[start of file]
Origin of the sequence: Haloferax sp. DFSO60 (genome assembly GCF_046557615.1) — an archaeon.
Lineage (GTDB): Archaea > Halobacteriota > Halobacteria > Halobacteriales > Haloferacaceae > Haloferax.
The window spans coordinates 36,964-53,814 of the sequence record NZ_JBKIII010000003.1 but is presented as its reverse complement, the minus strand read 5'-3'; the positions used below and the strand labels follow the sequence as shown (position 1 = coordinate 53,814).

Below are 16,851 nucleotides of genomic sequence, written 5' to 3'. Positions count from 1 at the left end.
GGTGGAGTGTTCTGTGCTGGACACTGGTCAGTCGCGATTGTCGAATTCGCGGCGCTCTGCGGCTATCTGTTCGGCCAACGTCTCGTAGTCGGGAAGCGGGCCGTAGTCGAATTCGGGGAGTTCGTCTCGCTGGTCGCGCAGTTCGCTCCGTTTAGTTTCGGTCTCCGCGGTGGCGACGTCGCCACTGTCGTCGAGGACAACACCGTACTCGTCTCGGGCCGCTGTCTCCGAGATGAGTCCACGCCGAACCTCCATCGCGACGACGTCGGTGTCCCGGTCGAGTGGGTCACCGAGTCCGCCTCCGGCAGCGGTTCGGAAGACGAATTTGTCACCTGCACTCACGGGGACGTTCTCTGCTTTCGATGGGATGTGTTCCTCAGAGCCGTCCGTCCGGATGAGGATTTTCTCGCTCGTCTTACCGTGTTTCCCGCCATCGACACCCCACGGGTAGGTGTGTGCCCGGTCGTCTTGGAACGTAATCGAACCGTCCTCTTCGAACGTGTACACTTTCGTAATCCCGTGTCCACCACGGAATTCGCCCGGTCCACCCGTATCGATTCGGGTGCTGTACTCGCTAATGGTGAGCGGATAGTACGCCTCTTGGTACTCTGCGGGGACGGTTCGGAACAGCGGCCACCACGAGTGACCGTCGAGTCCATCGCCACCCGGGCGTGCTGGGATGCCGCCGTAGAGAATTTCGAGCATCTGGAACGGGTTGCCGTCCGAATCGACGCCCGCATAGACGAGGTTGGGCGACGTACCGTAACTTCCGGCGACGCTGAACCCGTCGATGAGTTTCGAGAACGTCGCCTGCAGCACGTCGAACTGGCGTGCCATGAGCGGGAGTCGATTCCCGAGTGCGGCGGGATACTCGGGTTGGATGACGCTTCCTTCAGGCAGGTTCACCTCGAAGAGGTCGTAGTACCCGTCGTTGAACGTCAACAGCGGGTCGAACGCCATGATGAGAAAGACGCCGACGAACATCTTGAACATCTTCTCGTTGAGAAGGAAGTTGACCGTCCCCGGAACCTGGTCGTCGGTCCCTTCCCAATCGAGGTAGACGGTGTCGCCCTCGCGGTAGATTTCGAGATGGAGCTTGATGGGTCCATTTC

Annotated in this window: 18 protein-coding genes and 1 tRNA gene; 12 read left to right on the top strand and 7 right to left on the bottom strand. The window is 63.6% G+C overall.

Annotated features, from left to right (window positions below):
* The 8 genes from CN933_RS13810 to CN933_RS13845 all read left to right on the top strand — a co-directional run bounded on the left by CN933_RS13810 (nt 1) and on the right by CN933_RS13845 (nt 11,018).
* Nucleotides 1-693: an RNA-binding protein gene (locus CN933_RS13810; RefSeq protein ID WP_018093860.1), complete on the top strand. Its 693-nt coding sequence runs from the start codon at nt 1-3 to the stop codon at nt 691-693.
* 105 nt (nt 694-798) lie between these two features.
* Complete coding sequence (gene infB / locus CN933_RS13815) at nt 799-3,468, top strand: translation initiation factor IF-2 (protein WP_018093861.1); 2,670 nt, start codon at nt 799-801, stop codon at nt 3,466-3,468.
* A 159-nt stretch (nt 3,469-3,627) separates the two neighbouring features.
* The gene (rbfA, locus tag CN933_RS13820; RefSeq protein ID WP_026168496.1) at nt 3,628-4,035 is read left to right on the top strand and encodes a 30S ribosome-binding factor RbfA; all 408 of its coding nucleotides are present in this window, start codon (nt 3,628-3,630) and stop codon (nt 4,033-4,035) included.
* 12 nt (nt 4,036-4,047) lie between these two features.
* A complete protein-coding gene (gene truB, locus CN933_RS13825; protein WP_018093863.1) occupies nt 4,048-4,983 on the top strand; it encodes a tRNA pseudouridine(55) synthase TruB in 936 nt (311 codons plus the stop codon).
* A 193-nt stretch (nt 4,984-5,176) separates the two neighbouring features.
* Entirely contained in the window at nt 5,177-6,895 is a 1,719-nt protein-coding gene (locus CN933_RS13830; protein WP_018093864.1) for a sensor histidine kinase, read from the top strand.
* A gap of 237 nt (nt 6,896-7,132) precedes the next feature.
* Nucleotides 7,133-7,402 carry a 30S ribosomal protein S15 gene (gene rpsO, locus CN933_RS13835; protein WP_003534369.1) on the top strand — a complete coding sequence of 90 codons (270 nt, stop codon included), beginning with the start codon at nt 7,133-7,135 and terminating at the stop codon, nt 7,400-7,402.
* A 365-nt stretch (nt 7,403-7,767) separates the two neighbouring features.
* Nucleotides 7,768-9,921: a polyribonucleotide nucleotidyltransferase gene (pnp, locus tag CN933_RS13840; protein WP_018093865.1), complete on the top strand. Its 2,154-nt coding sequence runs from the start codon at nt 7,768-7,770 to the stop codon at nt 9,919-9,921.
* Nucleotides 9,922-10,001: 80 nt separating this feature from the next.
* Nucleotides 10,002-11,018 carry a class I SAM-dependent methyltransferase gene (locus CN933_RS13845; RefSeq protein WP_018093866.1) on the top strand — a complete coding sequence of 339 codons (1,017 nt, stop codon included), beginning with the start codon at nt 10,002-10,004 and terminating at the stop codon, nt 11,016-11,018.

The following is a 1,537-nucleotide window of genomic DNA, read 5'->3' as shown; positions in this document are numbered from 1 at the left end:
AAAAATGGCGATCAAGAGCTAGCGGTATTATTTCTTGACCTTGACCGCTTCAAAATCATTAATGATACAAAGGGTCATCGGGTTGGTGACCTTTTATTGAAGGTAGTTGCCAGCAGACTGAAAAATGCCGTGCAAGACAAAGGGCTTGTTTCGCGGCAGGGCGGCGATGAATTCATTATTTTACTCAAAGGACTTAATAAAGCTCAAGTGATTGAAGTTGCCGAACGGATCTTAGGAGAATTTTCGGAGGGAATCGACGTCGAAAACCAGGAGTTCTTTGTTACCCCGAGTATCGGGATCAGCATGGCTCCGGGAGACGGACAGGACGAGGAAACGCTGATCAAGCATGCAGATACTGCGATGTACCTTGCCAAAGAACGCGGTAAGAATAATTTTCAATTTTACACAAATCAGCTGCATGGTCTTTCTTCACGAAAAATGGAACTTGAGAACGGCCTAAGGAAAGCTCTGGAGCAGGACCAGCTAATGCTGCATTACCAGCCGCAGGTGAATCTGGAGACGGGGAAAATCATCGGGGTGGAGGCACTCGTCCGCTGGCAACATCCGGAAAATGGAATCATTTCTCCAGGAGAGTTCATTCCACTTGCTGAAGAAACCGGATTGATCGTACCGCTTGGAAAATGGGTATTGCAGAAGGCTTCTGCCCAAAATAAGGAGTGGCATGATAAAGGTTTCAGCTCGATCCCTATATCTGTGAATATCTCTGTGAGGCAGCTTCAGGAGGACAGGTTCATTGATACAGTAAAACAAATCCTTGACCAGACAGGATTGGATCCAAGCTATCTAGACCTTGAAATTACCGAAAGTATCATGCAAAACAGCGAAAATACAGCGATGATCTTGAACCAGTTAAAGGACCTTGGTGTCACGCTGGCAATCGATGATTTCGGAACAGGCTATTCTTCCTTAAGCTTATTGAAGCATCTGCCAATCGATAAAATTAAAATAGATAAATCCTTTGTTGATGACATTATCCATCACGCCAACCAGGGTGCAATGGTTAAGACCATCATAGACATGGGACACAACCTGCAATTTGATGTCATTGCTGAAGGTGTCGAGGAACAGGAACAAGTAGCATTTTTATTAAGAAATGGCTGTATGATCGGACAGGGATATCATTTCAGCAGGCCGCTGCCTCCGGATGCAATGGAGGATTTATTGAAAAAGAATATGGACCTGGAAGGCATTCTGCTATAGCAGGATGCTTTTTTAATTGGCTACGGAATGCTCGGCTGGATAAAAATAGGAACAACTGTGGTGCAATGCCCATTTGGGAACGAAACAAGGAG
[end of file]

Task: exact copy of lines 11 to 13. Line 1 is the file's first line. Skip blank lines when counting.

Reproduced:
* Complete coding sequence (gene infB / locus CN933_RS13815) at nt 799-3,468, top strand: translation initiation factor IF-2 (protein WP_018093861.1); 2,670 nt, start codon at nt 799-801, stop codon at nt 3,466-3,468.
* A 159-nt stretch (nt 3,469-3,627) separates the two neighbouring features.
* The gene (rbfA, locus tag CN933_RS13820; RefSeq protein ID WP_026168496.1) at nt 3,628-4,035 is read left to right on the top strand and encodes a 30S ribosome-binding factor RbfA; all 408 of its coding nucleotides are present in this window, start codon (nt 3,628-3,630) and stop codon (nt 4,033-4,035) included.